After being confronted by several angry staff members, the group was eventually asked to leave by police.

The encounter, according to the group, perfectly illustrates how the anti-gun left are more concerned with hurt “feelings” than actual civil rights.

 

More videos here: http://www.infowars.com/video-gay-open-carry-group-kicked-out-of-gay-pride-rally/

Now here is a property settlement…..(isn’t this what we all wanted to do)


How to get over a relationship 101

How to get over a relationship in the age of the internet:

1. Send Snapchats of yourself crying to all your friends.

2. Block your ex on Facebook.

3. Saw all your belongings in half, post her share back to her and flog the other bits on eBay, because nothing says, ‘I hate you and never want to see you again, cheers for stealing the best years of my life,’ like global humiliation and hard labour.

OR if you’re this German dude called Martin, forget points 1 and 2 and get straight to point 3.

And there you were thinking you didn’t deal with your last break-up particularly well.

‘Thank you for 12 beautiful years, Laura,’ he wrote alongside a YouTube montage of himself sawing all of their things in half, before listing them all for sale on eBay.

While Laura may have had a lucky escape, we’ve got to commend the guy for his expert cutting skills and, perhaps, suggest a new career in the world of modern art.


)(

A for effort, D for handling your break-up really well dude.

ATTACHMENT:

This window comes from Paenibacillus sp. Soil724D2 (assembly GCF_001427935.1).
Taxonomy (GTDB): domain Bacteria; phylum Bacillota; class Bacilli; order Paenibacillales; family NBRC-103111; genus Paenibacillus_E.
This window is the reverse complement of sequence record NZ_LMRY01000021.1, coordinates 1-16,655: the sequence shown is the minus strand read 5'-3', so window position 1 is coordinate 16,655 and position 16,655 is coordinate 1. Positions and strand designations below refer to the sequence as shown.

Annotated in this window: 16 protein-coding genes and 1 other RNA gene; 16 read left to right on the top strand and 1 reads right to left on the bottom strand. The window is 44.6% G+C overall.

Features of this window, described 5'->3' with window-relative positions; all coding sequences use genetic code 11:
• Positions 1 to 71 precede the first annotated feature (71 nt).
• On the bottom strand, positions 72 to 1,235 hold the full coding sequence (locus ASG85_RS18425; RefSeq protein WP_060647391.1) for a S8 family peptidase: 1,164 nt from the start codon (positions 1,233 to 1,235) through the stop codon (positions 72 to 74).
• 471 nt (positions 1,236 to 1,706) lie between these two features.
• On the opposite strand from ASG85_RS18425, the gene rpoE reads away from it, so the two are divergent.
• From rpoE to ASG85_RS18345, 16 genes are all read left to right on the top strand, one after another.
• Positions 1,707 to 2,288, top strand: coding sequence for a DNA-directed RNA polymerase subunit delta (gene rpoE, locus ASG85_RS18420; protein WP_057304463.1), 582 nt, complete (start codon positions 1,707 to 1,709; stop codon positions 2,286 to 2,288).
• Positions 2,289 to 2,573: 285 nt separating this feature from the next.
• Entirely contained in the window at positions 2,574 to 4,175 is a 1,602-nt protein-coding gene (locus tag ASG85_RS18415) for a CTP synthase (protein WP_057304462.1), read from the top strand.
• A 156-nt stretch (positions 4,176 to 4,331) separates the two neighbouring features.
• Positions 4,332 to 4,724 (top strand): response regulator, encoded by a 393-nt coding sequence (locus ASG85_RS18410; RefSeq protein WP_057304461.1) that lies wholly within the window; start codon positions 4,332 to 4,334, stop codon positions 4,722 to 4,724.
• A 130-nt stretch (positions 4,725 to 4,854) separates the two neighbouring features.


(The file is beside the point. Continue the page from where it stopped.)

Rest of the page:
UPDATE: Turns out Laura didn’t have that much of a lucky escape.

Speaking exclusively to Metro UK, Martin said, ‘My wife left me after 12 years of marriage to be with a friend.

‘I was really angry, so cut up everything and sent her half. I put the rest on eBay as a joke and a message for Laura. Now it’s everywhere on the internet, it’s crazy.’

 


Retro of the day: Freddy Fender

The song was written in the late 1960s and had been recorded more than two dozen times. The song had achieved modest success in versions by various performers; the original version by Duane Dee reached #44 on the Billboard country chart in early 1968, and Linda Martell sent her version to #33 in early 1970. Jerry Lee Lewis recorded a version of the song on his 1969 album,Another Place Another Time.[1]


In 1974, record producer Huey P Meaux approached Fender about overdubbing vocals for an instrumental track. Fender agreed, performing the song bilingual style — singing the first verse in English, then repeating the verse in Spanish.

“The recording only took a few minutes,” Fender once told an interviewer. “I was glad to get it over with and I thought that would be the last of it.”[2]

However, “Before the Next Teardrop Falls” immediately took off in popularity when released to country radio in January 1975. The song ascended to #1 on the Billboard Hot Country Singles chart in March, spending two weeks atop the chart.[3]Thereafter, the song caught on just as strongly at Top 40 radio stations and it wasn’t long before Fender had a #1 Billboard Hot 100 hit as well. Billboard ranked it as the No. 4 song for 1975.[4]

The song is about a man’s undaunted determination to save his heart for the just-departed object of his deep (but unrequited) love, and sincere hope that should the woman’s new relationship not work out, she will remember his love and return to him.

A showcase of Fender’s tenor and Meaux’s Tex-Mex musical styling, “Before the Next Teardrop Falls” jump-started his career. (Fender’s career had stalled in 1960 after his arrest on drug charges.)[5] In the months and years that followed, Fender recorded several bilingual standards which became major hits, most notably “Secret Love“.